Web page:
Chieko Mori,
Katyou Fuugetsu
(Felmay, 2006)

The koto is a traditional Japanese zither, about six feet long and usually with 13 strings. It is an exotic instrument to Western ears, although most will recognize koto music as archetypically Japanese. Although you may never have seen a live performance, you have likely heard the instrument in films or television. Undoubtedly, the music will have been stately, perhaps as a backdrop to a formal ceremony.

This CD is a fine introduction, since Chieko Mori plays a wide variety of compositions in the seven tracks. She adds vocals on parts of two of them. At first, everything may sound alike until you are acclimated to the koto, which has a very unique sound to those not used to hearing it. But Katyou has pronounced differences in rhythm and playing techniques.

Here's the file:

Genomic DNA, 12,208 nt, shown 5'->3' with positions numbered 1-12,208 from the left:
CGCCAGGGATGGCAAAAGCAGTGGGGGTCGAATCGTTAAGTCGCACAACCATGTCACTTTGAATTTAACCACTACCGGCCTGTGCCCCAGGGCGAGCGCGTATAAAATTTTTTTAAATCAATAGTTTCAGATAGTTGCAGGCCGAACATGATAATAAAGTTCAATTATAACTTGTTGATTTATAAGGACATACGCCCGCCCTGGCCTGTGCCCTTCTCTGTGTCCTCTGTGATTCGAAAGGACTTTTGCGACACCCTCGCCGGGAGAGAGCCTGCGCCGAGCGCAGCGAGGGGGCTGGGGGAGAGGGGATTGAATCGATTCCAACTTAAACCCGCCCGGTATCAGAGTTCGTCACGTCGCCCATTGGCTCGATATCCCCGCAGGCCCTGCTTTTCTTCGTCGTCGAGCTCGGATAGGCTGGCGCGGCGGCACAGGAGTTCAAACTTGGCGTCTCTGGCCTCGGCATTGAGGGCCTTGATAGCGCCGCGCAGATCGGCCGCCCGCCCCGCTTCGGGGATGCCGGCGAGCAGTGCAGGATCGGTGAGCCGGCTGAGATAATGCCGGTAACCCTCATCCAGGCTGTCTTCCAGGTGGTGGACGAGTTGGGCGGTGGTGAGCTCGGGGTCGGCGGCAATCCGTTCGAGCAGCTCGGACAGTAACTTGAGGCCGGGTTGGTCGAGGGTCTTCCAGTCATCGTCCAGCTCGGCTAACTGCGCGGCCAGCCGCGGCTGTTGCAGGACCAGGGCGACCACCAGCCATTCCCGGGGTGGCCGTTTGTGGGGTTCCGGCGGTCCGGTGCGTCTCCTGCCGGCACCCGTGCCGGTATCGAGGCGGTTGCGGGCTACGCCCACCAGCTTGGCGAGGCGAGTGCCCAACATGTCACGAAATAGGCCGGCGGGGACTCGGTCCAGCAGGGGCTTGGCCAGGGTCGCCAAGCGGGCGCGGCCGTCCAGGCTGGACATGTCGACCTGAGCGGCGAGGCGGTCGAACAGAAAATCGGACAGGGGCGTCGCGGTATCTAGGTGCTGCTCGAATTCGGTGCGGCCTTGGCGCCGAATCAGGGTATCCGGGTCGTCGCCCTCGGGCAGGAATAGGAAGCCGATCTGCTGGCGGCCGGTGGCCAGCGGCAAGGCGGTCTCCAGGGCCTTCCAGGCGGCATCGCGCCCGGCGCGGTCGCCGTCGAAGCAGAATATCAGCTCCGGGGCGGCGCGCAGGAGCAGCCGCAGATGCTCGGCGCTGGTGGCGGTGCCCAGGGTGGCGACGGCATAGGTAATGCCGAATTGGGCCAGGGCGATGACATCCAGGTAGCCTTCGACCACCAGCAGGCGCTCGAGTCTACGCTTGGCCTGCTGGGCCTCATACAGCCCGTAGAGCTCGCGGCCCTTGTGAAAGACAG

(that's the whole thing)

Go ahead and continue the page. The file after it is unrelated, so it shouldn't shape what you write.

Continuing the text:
The CD booklet thoroughly describes each composition. When a composer is not listed for a certain song, I assume Mori wrote it herself or improvised it.

Mori has worked with Western music and moved to Italy in 1999 (Felmay is an Italian label). The music on Katyou Fuugetsu does not seem to have any Occidental influence, however. It may take many listenings to get used to the different musical scales and the slow, deliberate pace.

This is a CD for quiet, relaxing listening. Even the most casual listener will recognize that Mori's delicate playing has a rare beauty worth exploring.

by Dave Howell
4 November 2006

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